LIFESTYLE

Animal Lookalikes:

Who Are You?

Nov 16, 2017

For most people, going to the zoo offers a rare glimpse of how animals eat, sleep, and interact with each other. It’s also a great opportunity to learn about members of the animal kingdom and get acquainted with unfamiliar faces.

 

Korea’s largest theme park Everland, located just outside of Seoul, is a great place to experience this firsthand, especially at its Friendly Ranch or the Lost Valley, where visitors can get a close-up look of 150 animals from 20 different species. Many of the animals are well-known favorites such as giraffes, cheetahs, and rhinoceroses, but you may notice that some are not only hard to recognize but actually difficult to tell apart.

 

If you want to make sure you know which animal is which before you head out for an adventure, read on to get more insight into the world of animal lookalikes.

 

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1. Alpaca vs. Llama

 

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You know what a llama looks like, right? But do you? If you’re thinking small head, long-ish neck, four legs, and a wooly coat, you’re thinking of a much broader group of animals from South American known as camelids.

 

So can you tell a llama apart from an alpaca? Both lack horns and have soft pads with toenails instead of hooves. If you look at the upper lip, you’ll notice it’s split into two, providing mobility for either side.

 

When it comes to differences, size is one of the most obvious. Llamas can easily weigh up to 200 kilograms, while alpacas are much smaller, weighing anywhere between 45 to 85 kilograms. A subtler difference can be seen in their shape of ears. Llamas have banana-shaped ears while alpacas have smaller straight ones. In terms of coats, alpacas have more distinctive woolly coats, much like poodles.

 

You can find both animals at the Lost Valley, and llamas in particular can be spotted not far from the giraffes.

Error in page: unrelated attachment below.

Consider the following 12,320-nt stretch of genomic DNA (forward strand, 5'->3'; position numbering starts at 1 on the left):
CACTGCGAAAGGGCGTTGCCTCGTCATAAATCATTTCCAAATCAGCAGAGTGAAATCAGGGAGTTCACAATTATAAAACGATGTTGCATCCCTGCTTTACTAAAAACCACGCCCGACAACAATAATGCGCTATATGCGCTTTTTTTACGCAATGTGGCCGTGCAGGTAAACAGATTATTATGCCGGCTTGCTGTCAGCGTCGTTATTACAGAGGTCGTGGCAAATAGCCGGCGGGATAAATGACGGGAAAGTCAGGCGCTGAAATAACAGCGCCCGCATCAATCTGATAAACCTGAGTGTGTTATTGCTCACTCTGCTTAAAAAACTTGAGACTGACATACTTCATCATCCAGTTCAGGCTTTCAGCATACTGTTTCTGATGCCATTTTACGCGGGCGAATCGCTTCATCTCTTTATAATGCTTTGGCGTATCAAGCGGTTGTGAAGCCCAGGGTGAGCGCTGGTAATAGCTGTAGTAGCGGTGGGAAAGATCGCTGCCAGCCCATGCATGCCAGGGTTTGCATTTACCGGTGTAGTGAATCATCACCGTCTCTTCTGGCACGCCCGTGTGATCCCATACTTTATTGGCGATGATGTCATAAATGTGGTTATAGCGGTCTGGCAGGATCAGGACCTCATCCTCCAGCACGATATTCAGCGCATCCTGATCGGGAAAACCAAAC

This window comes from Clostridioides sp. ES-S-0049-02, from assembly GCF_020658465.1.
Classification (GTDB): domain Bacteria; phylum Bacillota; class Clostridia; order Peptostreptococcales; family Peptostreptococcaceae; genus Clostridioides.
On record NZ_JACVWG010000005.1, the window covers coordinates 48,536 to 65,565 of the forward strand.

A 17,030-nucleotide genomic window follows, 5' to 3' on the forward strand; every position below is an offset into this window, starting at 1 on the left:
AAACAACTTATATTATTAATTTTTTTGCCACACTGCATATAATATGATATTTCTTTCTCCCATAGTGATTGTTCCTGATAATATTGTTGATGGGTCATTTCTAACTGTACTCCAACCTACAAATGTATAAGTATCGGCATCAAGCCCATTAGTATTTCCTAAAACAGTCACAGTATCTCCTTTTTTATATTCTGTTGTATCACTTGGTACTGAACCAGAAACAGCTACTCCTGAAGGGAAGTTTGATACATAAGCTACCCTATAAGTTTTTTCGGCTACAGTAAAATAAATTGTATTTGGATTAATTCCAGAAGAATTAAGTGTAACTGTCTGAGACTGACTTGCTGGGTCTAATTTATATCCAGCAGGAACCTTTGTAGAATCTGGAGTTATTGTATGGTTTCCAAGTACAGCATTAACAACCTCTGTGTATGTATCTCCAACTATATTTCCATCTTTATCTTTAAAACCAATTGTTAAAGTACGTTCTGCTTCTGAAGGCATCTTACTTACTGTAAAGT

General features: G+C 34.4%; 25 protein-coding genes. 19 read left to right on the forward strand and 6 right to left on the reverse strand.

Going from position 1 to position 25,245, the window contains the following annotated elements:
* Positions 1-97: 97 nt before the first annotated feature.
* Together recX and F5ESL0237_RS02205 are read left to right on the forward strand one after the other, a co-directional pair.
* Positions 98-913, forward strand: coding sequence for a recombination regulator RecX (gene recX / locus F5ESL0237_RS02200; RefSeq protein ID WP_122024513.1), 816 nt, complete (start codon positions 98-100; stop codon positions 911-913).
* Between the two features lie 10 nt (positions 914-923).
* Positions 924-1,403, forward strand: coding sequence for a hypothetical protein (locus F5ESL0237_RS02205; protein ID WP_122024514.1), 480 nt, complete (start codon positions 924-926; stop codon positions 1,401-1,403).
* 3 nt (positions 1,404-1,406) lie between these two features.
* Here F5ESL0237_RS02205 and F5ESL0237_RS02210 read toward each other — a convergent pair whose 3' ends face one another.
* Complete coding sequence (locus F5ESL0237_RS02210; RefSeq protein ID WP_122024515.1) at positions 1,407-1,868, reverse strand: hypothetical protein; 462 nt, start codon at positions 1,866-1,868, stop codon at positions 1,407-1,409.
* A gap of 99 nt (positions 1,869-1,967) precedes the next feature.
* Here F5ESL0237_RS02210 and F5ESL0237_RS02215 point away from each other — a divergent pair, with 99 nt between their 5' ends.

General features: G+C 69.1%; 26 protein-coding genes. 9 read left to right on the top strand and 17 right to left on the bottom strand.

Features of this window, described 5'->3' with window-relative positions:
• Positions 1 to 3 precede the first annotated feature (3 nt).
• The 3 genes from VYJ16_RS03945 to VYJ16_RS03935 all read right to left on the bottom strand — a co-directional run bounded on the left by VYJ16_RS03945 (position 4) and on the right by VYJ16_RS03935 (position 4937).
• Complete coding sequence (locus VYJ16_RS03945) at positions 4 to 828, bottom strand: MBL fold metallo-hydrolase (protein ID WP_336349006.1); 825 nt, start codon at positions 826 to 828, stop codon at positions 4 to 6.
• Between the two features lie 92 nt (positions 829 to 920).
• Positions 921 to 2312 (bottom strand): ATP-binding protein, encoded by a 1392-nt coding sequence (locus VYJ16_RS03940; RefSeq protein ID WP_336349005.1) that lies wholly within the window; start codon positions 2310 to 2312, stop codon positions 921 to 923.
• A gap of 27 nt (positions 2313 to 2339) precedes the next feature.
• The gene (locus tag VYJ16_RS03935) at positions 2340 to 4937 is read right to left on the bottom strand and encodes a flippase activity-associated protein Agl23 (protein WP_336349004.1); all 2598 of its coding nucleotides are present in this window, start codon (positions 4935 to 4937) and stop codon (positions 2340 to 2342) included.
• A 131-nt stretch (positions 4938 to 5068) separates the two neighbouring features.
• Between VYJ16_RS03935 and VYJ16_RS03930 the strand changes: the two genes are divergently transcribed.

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Alpacas
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Llama

 

 

2. Eland vs. Père David’s Deer

 

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As you’re touring the Lost Valley, you’ll also get to see elands. They’re from a family of hoofed ruminants, like water buffalo, goats, and cattle, and are known for their impressive display of horns, which may remind people of another animal called the Père David’s Deer.

 

These deer were first introduced to Korea in 1976 by Everland and are known for their majestic appearance. They also have splayed hooves like elands, but the similarities pretty much end there.

 

While elands like to graze in areas like savannahs and grasslands, the Père David’s Deer are semiaquatic, preferring marshland for a diet of grass and aquatic plants. When it comes to activities, despite elands typically weighing hundreds of kilograms and sometimes reaching up to 1,000 kilograms, they’re able to jump up to 2.5 meters from an absolute standstill.

 

Unlike elands, the Père David’s Deer, which are native to China, are now considered extinct in the wild, after being wiped out by a massive flood in the late 19th century and hunted for meat. They’re known for thriving in cold and wet climates, and also for their iconic antlers, which, unlike any other deer, grow twice a year.

 

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Pere David's Deer
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Elands

 

 

3. Wallaby vs. Kangaroo

 

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Over at the Friendly Ranch, meet some furry friends from Australia. Even if you know nothing about wildlife in Australia, you’ll know what a kangaroo looks like. Along with koalas, kangaroos are one of the most iconic animals of the land Down Under. But what are wallabies? They also jump on their hind legs and carry joeys in their pouch, so how do you tell them apart from kangaroos?

 

They’re probably not very accessible, but their teeth would be a good place to start. You’ll find wallabies have a nicely aligned row of flat molars, developed from crushing and grinding leaves. Kangaroos, on the other hand, have a curved row of teeth with high crowns, suitable for slicing up stalks of grass.

 

Wallabies are also much smaller. Some kangaroos can reach up to two meters, while wallabies range anywhere between 30 centimeters to a meter. Another trait that sets them apart is their hind legs. Because kangaroos have to run across flat surfaces at a rapid pace, their legs are set wide apart, but wallabies move through dense forest areas, meaning their legs are much more compact.

 

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Wallaby
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Kangaroo

 

 

Now that you have a much fuller picture of who’s who in the world of animal lookalikes, make sure you try to spot all of these different animals and their unique traits when you visit Everland, and share what you know with others as well.